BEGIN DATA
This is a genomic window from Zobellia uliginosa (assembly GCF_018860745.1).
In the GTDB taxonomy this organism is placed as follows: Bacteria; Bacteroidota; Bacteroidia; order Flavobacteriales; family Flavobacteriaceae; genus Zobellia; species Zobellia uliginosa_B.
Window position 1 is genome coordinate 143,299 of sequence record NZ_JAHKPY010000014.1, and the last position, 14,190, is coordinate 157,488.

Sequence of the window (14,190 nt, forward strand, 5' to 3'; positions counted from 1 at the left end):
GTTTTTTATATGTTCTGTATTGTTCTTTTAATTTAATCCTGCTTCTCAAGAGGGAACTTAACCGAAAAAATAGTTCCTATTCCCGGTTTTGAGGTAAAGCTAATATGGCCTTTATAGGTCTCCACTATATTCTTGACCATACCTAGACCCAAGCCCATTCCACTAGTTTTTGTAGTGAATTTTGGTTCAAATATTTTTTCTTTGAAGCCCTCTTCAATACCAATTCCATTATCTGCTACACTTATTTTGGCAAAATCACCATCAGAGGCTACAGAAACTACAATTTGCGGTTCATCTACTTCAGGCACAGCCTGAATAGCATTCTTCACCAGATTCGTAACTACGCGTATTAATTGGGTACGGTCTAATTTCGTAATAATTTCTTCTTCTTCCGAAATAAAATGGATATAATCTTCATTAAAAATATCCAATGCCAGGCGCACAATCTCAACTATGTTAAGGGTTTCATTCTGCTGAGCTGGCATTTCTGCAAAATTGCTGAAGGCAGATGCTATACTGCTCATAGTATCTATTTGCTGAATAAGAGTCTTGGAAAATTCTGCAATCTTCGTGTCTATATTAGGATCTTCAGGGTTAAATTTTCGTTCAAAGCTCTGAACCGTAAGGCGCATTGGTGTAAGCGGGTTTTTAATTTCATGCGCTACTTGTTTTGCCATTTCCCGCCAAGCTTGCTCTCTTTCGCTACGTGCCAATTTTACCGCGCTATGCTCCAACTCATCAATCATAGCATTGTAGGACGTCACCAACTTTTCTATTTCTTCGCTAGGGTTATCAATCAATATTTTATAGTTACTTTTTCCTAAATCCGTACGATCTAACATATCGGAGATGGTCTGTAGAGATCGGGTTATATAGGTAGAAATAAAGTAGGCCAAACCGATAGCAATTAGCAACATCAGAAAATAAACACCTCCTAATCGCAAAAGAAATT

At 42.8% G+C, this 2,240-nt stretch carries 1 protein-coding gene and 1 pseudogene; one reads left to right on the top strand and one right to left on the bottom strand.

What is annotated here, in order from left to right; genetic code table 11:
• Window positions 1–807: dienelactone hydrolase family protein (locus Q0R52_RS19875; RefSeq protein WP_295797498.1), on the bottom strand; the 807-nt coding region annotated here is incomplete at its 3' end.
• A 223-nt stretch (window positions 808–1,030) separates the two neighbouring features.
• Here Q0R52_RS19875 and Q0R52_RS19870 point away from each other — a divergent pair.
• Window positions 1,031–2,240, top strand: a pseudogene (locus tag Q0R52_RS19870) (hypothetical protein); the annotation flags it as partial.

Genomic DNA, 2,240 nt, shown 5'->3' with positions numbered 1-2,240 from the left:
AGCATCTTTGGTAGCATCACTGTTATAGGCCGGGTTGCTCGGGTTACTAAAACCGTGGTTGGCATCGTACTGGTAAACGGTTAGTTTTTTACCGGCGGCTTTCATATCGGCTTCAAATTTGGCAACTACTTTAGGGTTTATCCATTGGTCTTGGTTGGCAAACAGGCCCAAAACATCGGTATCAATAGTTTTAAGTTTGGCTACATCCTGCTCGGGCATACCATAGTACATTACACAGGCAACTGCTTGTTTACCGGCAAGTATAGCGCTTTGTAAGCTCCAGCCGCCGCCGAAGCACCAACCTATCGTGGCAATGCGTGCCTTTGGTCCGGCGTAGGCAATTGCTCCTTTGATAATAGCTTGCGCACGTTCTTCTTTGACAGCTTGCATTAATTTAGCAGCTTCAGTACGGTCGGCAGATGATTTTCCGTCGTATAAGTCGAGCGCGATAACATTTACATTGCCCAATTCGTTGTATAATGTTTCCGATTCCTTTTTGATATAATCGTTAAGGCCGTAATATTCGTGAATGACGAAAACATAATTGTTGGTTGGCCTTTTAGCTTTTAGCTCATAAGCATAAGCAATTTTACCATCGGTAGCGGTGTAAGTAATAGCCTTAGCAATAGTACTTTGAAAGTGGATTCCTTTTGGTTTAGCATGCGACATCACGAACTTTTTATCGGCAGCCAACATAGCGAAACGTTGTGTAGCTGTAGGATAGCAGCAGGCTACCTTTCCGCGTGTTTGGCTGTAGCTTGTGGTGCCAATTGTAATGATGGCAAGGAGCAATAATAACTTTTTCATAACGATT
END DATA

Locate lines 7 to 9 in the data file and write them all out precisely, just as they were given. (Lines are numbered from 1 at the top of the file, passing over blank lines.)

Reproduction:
What is annotated here, in order from left to right; genetic code table 11:
• Window positions 1–807: dienelactone hydrolase family protein (locus Q0R52_RS19875; RefSeq protein WP_295797498.1), on the bottom strand; the 807-nt coding region annotated here is incomplete at its 3' end.
• A 223-nt stretch (window positions 808–1,030) separates the two neighbouring features.